“The literature of social movements suggests that the prudent choice of frames, and the ability to effectively contest the opposition’s frames [re-frame], lie at the heart of successful policy advocacy.” Framing Public Issues Toolkit
Have you ever noticed how the mainstream media frames people with mental health issues as violent and unpredictable? A common media myth: people with a mental illness are more likely to be a victim of violence; and are more dangerous to themselves than they are to others.
8 useful things to know about issues framing
- It’s a way of structuring or presenting information into messages (words, metaphors and images) that can influence how people think about an issue. The infamous War on Terror is a classic example.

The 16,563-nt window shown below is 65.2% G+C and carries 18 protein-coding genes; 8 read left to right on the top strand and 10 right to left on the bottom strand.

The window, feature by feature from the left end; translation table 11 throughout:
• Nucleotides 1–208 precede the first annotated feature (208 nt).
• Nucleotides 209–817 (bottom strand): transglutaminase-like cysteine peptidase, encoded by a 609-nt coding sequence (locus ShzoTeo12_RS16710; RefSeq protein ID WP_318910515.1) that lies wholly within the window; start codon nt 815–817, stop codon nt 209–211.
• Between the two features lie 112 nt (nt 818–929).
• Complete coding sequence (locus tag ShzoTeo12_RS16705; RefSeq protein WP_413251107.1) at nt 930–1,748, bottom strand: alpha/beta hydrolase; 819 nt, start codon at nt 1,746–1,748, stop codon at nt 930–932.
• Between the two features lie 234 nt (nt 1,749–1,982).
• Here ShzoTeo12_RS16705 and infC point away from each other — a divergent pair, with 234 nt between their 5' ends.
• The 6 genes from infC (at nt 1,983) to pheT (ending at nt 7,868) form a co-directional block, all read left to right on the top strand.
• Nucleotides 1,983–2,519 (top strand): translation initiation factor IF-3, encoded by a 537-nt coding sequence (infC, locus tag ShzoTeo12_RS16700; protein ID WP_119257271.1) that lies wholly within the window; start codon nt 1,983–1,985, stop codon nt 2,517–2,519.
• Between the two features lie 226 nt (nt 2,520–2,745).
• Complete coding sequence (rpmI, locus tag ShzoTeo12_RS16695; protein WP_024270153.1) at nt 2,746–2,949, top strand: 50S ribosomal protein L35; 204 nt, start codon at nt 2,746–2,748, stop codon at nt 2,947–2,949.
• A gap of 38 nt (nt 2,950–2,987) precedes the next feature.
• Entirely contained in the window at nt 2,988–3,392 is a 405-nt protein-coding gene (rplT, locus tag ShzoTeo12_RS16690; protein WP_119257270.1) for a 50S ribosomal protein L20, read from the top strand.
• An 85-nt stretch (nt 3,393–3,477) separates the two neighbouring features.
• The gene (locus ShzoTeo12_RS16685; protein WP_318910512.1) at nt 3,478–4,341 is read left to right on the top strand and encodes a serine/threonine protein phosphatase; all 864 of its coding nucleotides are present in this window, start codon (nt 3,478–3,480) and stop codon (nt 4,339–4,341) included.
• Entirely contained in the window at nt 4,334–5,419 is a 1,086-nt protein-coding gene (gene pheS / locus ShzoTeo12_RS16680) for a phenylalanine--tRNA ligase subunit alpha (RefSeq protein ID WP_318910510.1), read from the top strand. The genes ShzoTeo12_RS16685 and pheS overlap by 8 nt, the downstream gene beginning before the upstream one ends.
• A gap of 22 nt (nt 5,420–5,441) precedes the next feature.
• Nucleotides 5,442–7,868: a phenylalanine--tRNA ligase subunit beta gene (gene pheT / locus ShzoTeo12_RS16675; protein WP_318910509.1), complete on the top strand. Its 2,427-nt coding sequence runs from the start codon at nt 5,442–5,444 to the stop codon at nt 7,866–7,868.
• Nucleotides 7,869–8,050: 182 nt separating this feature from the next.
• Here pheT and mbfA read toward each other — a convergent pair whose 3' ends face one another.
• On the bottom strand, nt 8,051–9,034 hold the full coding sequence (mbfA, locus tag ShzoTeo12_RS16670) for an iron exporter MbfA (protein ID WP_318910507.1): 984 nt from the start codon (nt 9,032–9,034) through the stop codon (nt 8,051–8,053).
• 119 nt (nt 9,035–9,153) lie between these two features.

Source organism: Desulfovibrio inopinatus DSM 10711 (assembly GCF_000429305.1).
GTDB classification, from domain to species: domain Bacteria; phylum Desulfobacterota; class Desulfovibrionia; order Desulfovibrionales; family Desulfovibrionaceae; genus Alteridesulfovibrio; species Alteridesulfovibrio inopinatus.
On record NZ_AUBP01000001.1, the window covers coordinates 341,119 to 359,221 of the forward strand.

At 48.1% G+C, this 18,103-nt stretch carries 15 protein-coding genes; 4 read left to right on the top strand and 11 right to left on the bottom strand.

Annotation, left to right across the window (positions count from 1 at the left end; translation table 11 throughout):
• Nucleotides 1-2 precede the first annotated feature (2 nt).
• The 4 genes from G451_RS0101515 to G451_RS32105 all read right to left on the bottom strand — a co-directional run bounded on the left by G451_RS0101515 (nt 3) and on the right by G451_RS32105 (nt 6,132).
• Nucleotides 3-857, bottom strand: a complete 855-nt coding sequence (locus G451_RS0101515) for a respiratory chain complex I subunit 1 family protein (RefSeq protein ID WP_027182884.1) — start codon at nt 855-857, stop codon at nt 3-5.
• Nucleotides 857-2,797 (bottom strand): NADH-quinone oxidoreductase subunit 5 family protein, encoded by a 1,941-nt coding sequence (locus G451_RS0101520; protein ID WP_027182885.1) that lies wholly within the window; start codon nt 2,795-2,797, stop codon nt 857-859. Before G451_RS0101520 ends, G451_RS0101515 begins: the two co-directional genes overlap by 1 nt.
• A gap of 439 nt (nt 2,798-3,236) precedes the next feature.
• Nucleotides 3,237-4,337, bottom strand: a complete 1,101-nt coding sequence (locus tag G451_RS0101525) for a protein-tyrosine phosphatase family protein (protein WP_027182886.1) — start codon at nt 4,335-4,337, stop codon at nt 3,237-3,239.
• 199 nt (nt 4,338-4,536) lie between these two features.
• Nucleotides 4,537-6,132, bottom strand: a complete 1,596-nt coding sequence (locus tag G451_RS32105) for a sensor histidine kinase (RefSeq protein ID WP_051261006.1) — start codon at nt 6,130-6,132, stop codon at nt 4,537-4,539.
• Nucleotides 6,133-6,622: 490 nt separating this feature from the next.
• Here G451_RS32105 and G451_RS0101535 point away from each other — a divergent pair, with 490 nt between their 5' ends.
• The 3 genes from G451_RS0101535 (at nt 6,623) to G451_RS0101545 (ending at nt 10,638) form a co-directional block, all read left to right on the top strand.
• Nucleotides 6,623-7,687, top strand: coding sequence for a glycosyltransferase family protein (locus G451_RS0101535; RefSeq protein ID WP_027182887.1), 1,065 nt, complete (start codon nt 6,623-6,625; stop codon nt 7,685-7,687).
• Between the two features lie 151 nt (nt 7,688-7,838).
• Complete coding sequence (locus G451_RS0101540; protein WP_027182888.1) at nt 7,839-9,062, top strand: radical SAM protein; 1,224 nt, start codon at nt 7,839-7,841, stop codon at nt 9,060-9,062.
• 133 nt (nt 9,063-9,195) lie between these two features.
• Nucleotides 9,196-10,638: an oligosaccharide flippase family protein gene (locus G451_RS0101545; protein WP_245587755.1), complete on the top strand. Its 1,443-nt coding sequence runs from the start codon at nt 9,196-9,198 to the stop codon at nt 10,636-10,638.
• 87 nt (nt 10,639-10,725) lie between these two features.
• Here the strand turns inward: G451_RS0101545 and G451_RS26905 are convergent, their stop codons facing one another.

- It aims to simplify reality by shaping people’s assumptions and perceptions.
- A good frame engages the listeners’ values and emotions and it’s easy to remember.
- It’s packaged to encourage certain interpretations and to discourage others.
- For political purposes, framing often presents facts in such a way that implicates a problem that is in need of a solution.
- In a political context issue framing means presenting an issue in a way that’s going to get the biggest buy-in.
- Frames are powerful because most of us have internalized them from the media so they’re second nature to us.
- Some people call it spin.
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